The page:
The cold-rolled steel roof has oxidized nicely over the fall and winter. It looks pretty good. Most of the steel siding is starting to turn as well, but it is pretty well protected from water, and with temperatures mostly below 50F, the oxidation rate is slow. Still, I’m pretty sure that by the end of the summer, most of the steel siding will have a decent patina on it.
However, the steel panels on the front of the house are very well protected. They basically never get wet. By mid-Spring they were looking pristine. So, I decided I would accelerate the process. Here is the siding in that area before I did anything…
I mixed 1/4 muriatic acid (standard stuff at Home Depot) with 3/4 tap water in a spray bottle. (Be very careful. Muriatic acid is, well, acid. It really does burn your skin and can destroy your eyes, too. Gloves and safety glasses/goggles are essential.) I simply misted the entire wall surface with the spray bottle. In 24 hours, as long as the temperature is above about 50F, the entire surface will be very rusted. You can see where you have missed spots and just hit those again. I’ll be curious to see how the accelerated oxidation compares in color to that of the naturally oxidized surface. You can already see that where water has bounced onto the wall, the surface is more orange. Anyway, I’m pretty happy with the results. I would be curious to know if an even milder acid would work (e.g., white vinegar). I bet it would, especially if the temperatures were a bit higher.
My architects like hanging shelves and I do too. They often take the “cowboy” approach of using galvanized threaded rod and nuts and washers to support the shelving. I wanted something a little more refined, but didn’t want to pay hundreds of dollars for fussy little European hardware bits. Here’s a solution I came up with, which has proven to be excellent in all respects.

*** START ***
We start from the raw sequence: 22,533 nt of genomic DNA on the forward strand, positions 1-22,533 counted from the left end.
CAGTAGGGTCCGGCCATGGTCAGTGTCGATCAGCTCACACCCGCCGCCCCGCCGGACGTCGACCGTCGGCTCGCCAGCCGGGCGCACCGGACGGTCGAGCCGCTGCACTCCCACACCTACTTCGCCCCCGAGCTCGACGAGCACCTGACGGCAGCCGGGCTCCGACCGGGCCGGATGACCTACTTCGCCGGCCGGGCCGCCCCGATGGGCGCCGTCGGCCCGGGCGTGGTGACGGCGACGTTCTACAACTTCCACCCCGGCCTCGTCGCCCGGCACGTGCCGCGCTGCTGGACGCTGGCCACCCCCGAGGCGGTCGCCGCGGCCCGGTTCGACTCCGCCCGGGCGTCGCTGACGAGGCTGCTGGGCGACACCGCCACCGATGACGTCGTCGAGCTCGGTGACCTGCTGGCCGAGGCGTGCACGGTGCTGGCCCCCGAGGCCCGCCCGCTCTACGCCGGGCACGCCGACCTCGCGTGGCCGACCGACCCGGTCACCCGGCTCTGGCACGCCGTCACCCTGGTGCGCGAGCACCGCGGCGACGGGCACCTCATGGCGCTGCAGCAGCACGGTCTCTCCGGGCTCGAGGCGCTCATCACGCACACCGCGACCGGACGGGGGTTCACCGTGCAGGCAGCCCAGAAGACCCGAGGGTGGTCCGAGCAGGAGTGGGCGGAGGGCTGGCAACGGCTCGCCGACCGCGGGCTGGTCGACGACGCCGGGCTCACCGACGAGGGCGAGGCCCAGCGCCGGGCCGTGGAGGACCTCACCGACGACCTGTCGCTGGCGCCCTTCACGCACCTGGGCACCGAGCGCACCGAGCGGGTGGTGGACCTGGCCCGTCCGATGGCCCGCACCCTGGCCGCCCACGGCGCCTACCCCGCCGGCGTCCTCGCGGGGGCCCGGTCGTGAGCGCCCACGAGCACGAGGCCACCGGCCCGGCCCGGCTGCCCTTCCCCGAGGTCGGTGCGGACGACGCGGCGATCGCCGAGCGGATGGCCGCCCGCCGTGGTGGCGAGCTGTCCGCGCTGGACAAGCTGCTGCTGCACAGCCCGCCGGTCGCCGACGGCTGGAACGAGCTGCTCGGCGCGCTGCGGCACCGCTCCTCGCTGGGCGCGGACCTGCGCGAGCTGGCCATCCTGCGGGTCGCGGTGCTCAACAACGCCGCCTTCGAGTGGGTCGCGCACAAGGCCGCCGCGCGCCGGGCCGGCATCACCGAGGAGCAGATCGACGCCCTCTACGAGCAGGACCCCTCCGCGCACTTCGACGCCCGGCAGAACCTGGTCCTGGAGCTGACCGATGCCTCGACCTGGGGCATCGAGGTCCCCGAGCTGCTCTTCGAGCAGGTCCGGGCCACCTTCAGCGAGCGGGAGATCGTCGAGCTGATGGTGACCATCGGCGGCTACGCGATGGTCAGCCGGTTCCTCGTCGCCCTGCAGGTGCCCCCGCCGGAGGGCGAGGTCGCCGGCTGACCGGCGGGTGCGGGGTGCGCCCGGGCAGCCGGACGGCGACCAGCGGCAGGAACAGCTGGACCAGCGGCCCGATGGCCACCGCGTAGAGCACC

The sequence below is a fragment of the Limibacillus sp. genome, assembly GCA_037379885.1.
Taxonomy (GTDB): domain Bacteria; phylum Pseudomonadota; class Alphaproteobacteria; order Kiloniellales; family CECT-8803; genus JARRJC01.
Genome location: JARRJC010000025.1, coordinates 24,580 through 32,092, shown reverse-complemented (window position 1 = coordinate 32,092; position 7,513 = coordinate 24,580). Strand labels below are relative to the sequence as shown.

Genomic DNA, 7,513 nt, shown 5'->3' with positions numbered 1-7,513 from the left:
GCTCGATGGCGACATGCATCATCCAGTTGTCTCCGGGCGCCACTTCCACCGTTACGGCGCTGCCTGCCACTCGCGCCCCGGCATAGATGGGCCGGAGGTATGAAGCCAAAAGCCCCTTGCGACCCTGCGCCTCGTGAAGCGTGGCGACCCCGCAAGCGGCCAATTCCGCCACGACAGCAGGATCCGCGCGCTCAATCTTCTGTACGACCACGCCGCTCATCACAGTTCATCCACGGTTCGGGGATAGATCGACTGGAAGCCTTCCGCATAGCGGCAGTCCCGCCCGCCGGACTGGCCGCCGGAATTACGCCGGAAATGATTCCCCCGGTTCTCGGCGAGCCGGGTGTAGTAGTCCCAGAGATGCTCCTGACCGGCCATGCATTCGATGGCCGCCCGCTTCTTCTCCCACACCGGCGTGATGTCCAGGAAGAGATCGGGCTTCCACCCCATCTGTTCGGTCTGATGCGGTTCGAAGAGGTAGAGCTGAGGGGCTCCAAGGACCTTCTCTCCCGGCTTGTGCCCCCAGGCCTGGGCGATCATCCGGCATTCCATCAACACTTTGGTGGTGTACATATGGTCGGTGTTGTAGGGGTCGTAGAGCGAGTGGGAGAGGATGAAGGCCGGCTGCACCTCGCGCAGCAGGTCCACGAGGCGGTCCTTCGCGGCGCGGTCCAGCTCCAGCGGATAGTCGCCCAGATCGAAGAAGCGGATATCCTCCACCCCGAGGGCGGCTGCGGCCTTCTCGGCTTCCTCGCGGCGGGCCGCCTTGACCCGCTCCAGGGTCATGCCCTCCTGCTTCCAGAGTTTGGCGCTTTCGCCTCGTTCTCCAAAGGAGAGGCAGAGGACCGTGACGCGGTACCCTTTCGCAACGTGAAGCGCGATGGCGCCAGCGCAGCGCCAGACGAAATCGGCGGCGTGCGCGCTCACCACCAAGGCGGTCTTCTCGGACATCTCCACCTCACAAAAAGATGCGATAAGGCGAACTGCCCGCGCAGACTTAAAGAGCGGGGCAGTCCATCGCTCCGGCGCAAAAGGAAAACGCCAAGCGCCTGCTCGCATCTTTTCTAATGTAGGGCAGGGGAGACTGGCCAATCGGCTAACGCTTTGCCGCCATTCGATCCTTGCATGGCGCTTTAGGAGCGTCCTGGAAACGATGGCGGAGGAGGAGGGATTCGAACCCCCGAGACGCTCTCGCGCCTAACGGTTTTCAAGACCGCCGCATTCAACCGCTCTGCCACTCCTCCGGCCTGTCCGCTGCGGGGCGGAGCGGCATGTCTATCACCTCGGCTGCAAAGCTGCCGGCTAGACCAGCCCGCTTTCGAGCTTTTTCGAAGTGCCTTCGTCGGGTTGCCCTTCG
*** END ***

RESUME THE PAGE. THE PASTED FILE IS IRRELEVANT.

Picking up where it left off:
I finally had a few minutes to sort my actual construction expenses and put them in some reasonable categories. This is a brief summary of the construction costs.
First, the basic parameters of the house:
4348 sq-ft of space, including the garage
3-level “walk-out” design
2092 sq-ft footprint
Cathedral ceilings in upper levels
Enclosed deck on upper level
Front and rear paver terraces
The total construction costs were $619,000. This is every dime I spent from the time we applied for a permit to the time we received the certificate of occupancy. It does not include the design fees (architect + structural engineer), which were about $60,000. It also does not include the cost of about 15 trips from Philadelphia to Utah, which cost about $10,000.
The cost comes out to $142/sq-ft of enclosed space. The square footage includes the garage but does not include the enclosed deck off the master bedroom, nor the covered terrace. I believe the calculation should include the garage, because the garage basically has the identical finishes as the rest of the house (same concrete, framing, drywall, paint, windows, casing, electrical, etc.).
In many ways calculating by the square foot is misleading. So, I’m providing a lot of detail on the costs by category in the following PDF file. This breaks down the costs by item with the usual “units” that are used to calculate the costs. For instance, the counter tops cost $7489 and comprised 135 sq-ft for a cost of $55/sq-ft.